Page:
Nepal and India floods leave many dead

Aerial footage shows the extent of the flooding in Kathmandu

At least 160 people are reported to have been killed in floods and landslides following days of torrential rain in Nepal and northern India.

In Nepal, officials said at least 101 people were known to have died after rescuers found four more bodies. More than 130 people are still missing.

In northern Indian states severe flooding after rainfall left at least 60 dead and entire villages marooned.

The worst of the rain is now thought to be over.

Landslides and flooding devastated rural communities and cut off roads throughout the region. In Nepal, officials voiced fears about a possible cholera outbreak.

Indian residents and security personnel dig through mud following heavy rainfall and landslides in the Pauri district of the state of Uttarakhand on August 15, 2014 Landslides brought on by the rain have claimed many lives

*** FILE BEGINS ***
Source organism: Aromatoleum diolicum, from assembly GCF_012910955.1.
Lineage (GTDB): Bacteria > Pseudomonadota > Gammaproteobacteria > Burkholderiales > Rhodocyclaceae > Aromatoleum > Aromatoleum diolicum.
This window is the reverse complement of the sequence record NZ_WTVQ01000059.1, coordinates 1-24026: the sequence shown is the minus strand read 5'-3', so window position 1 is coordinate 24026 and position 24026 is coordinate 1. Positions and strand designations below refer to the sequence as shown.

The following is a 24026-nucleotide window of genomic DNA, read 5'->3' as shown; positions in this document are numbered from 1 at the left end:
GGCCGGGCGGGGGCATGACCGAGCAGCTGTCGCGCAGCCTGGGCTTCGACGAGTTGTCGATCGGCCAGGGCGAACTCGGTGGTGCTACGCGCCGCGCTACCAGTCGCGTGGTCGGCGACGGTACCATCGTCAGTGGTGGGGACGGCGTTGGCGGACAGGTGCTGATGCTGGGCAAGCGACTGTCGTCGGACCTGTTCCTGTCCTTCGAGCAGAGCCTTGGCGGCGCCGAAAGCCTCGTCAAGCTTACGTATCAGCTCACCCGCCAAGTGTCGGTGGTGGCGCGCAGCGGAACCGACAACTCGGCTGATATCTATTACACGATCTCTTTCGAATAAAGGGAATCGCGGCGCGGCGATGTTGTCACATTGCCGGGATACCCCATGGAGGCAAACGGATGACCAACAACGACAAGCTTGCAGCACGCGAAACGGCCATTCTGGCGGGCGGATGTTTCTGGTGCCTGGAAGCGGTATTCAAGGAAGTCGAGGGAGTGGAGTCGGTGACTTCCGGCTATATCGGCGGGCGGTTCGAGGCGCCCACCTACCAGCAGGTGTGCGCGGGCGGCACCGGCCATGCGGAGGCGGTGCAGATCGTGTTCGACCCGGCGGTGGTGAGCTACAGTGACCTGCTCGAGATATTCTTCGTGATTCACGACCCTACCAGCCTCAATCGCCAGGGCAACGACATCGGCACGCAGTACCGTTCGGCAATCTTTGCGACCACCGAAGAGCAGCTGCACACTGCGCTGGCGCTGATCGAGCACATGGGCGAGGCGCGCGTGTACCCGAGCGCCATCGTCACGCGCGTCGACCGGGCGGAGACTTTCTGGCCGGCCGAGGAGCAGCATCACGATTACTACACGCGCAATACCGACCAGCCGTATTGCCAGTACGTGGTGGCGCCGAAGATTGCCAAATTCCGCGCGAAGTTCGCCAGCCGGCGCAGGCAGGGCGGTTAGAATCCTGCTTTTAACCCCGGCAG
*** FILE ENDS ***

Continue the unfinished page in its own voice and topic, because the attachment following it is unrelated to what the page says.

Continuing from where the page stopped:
Indian villagers paddle a boat through floodwaters over submerged roads in Balimukh village in the Morigaon district of Assam state on August 17, 2014 A boat is the only form of transport in parts of Assam where roads have been submerged

Rescue helicopters have been deployed to convey emergency supplies to those stranded.

More than 1,500 villages are inundated in India's Uttar Pradesh state where 28 people have died and thousands have been left homeless.

In Uttarakhand, cloudbursts and landslides killed 32 and in Bihar at least two people have died.

"The flood situation arose following heavy downpours in Nepal, which led to overflowing rivers which originate in the Himalayan region including Tibet and Nepal," news agency Reuters quoted chief secretary of Uttar Pradesh Alok Ranjan as saying.

In the north-eastern Assam state, the water level has risen to alarming levels in the Brahmaputra and its tributaries, flooding large areas and killing one person, reports the Press Trust of India.

The Kaziranga National Park and the Pobitora Wildlife Sanctuary are also heavily flooded, forcing animals to move to highlands to protect themselves, the agency added.

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